Today on the site, Tegan O'Neil reviews Paige Braddock's Love Letters to Jane's World.
Suffice to say, Jane’s World was a bit of a trailblazer. When United Media picked up the strip in 2001 it was hailed as the first gay-themed work to receive distribution by a national media syndicate. The strip is far more humble in focus, if not execution, than such a consequential bit of trivia might have you believe. Jane’s World focuses on the love lives of its main cast with the same bald matter-of-factness that the residents of Apartment 3-G gather to discuss their fresh kills. That accounts for much of the charm. Braddock’s queer characters inhabit a world where their desires and needs are considered just as significant and just as worthy of fulfillment as anyone else’s. The unspoken premise remains that the strip and Braddock don’t and shouldn’t need to explain to their non-gay readers why or how they should care about gay people.
>If that seems obvious, imagine for a minute being gay and having literally every piece of mainstream media representation be ham-fisted tragedy porn written by people whose good intentions often mask the fact that they regard queer folk as exotic animals to be petted, pitied, and packed away to limbo once their Very Special Story Of Intolerance has been told. The joy at the heart of Jane’s World is the idea that there are actually places where gay people can just be themselves without having to justify their own existence to one another. That goes not just for the community inside the strip but the community of real-world readers who embraced the strip on account of seeing themselves reflected in its panels.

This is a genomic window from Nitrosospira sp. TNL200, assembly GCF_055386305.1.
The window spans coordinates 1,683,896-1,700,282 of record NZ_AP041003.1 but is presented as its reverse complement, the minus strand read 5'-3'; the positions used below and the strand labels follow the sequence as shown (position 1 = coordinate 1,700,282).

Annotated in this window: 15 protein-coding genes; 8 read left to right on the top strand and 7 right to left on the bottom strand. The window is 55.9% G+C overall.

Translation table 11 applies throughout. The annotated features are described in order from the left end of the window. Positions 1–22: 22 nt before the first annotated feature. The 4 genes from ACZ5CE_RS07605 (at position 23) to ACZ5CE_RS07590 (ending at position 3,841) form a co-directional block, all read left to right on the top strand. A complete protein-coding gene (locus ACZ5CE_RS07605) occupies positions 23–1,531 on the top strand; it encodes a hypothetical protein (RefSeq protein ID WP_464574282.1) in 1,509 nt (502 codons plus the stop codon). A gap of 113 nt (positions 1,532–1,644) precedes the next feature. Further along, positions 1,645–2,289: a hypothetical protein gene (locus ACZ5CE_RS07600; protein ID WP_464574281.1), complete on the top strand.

—The Guardian profiles Lisa Hanawalt.
She describes Coyote Doggirl as a “revenge fantasy”: the story sees Coyote being pursued because she maims a man while he assaults her. “The scene where she’s getting assaulted – or nearly assaulted – is not that sexy. And I think sometimes when we see these things in movies, they’re very sexualised and the female body is shown as this treasure that’s being pillaged,” she says. “And it’s kind of gross.”
Despite Hanawalt’s interest in women having control over their own narratives, she never wants her work to be didactic. “I never set out to make overtly political work where the moral is very clear. I think it should always be a little muddled. Even in this book, [Coyote] gets revenge on the bad guys. It is very violent, when she lashes back at her attacker. But I don’t think violence is the right answer. I think it complicates things for her.” The book’s original ending was going to be a bloodbath, but she toned it down. “That kind of represents who I am, and what I believe about the world, a little better,” she says. “So I changed it.”
—Over at Smash Pages, Alex Dueben talks to Ariel Bordeaux about the comics she's posting on Facebook.
My friend and mentee Anna Sellheim, who I got to know when she chose me as her advisor at the Center for Cartoon Studies, was doing Hourly Comics Day. In one of her strips she mentioned me and wished that I would do more comics and texted it to me. I happened to be home with my son who was sick and I felt weirdly motivated by that. Okay, I’ll accept the challenge. [laughs] It was already noon by the time I got the text and she said, just write down a bunch of notes and draw the comics later, so I did them all later that night and the next day.
—And the Washington Post covers Art Spiegelman's MacDowell Medal win.
“The increased cultural prominence of comic art and its once-wayward practitioners can largely be laid at the feet of a single artist: Art Spiegelman,” Pulitzer-winning author and MacDowell Colony chair Michael Chabon (“The Amazing Adventures of Kavalier & Clay”) said in a statement. Chabon and MacDowell Colony executives will present the medal.